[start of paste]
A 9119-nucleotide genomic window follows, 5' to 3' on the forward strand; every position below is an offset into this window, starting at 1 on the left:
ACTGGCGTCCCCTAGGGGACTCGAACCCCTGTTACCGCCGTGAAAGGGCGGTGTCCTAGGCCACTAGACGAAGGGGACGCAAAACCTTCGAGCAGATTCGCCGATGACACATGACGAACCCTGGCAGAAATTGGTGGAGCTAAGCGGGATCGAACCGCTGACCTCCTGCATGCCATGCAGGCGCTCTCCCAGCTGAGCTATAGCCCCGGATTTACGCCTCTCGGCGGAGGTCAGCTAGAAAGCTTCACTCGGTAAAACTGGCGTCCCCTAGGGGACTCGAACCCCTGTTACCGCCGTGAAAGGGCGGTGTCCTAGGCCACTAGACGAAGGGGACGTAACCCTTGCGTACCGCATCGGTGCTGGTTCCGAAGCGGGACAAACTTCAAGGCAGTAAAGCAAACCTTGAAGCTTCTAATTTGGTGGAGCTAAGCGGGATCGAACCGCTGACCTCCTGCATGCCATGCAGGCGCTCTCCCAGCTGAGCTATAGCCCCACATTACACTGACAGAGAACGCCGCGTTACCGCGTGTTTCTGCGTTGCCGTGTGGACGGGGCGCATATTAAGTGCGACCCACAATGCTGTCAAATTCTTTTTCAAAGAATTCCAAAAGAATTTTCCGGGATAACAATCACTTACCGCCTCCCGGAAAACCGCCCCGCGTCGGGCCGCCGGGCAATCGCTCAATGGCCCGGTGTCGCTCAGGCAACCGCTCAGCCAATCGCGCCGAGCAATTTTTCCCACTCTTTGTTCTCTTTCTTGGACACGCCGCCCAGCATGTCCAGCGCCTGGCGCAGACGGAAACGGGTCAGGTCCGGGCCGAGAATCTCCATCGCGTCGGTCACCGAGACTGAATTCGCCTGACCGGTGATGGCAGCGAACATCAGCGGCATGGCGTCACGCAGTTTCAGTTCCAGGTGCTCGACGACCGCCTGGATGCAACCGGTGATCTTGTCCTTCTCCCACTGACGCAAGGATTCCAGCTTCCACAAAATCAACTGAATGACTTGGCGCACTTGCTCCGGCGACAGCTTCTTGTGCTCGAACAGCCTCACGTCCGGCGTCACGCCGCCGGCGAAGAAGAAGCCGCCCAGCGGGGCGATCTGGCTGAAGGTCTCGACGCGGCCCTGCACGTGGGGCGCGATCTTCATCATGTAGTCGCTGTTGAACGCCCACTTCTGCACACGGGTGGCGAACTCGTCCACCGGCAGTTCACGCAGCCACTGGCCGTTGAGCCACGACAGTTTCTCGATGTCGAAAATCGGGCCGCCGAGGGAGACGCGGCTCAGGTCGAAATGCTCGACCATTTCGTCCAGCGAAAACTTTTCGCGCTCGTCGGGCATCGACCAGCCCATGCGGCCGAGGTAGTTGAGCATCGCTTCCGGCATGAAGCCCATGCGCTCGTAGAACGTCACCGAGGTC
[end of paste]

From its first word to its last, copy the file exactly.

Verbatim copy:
A 9119-nucleotide genomic window follows, 5' to 3' on the forward strand; every position below is an offset into this window, starting at 1 on the left:
ACTGGCGTCCCCTAGGGGACTCGAACCCCTGTTACCGCCGTGAAAGGGCGGTGTCCTAGGCCACTAGACGAAGGGGACGCAAAACCTTCGAGCAGATTCGCCGATGACACATGACGAACCCTGGCAGAAATTGGTGGAGCTAAGCGGGATCGAACCGCTGACCTCCTGCATGCCATGCAGGCGCTCTCCCAGCTGAGCTATAGCCCCGGATTTACGCCTCTCGGCGGAGGTCAGCTAGAAAGCTTCACTCGGTAAAACTGGCGTCCCCTAGGGGACTCGAACCCCTGTTACCGCCGTGAAAGGGCGGTGTCCTAGGCCACTAGACGAAGGGGACGTAACCCTTGCGTACCGCATCGGTGCTGGTTCCGAAGCGGGACAAACTTCAAGGCAGTAAAGCAAACCTTGAAGCTTCTAATTTGGTGGAGCTAAGCGGGATCGAACCGCTGACCTCCTGCATGCCATGCAGGCGCTCTCCCAGCTGAGCTATAGCCCCACATTACACTGACAGAGAACGCCGCGTTACCGCGTGTTTCTGCGTTGCCGTGTGGACGGGGCGCATATTAAGTGCGACCCACAATGCTGTCAAATTCTTTTTCAAAGAATTCCAAAAGAATTTTCCGGGATAACAATCACTTACCGCCTCCCGGAAAACCGCCCCGCGTCGGGCCGCCGGGCAATCGCTCAATGGCCCGGTGTCGCTCAGGCAACCGCTCAGCCAATCGCGCCGAGCAATTTTTCCCACTCTTTGTTCTCTTTCTTGGACACGCCGCCCAGCATGTCCAGCGCCTGGCGCAGACGGAAACGGGTCAGGTCCGGGCCGAGAATCTCCATCGCGTCGGTCACCGAGACTGAATTCGCCTGACCGGTGATGGCAGCGAACATCAGCGGCATGGCGTCACGCAGTTTCAGTTCCAGGTGCTCGACGACCGCCTGGATGCAACCGGTGATCTTGTCCTTCTCCCACTGACGCAAGGATTCCAGCTTCCACAAAATCAACTGAATGACTTGGCGCACTTGCTCCGGCGACAGCTTCTTGTGCTCGAACAGCCTCACGTCCGGCGTCACGCCGCCGGCGAAGAAGAAGCCGCCCAGCGGGGCGATCTGGCTGAAGGTCTCGACGCGGCCCTGCACGTGGGGCGCGATCTTCATCATGTAGTCGCTGTTGAACGCCCACTTCTGCACACGGGTGGCGAACTCGTCCACCGGCAGTTCACGCAGCCACTGGCCGTTGAGCCACGACAGTTTCTCGATGTCGAAAATCGGGCCGCCGAGGGAGACGCGGCTCAGGTCGAAATGCTCGACCATTTCGTCCAGCGAAAACTTTTCGCGCTCGTCGGGCATCGACCAGCCCATGCGGCCGAGGTAGTTGAGCATCGCTTCCGGCATGAAGCCCATGCGCTCGTAGAACGTCACCGAGGTC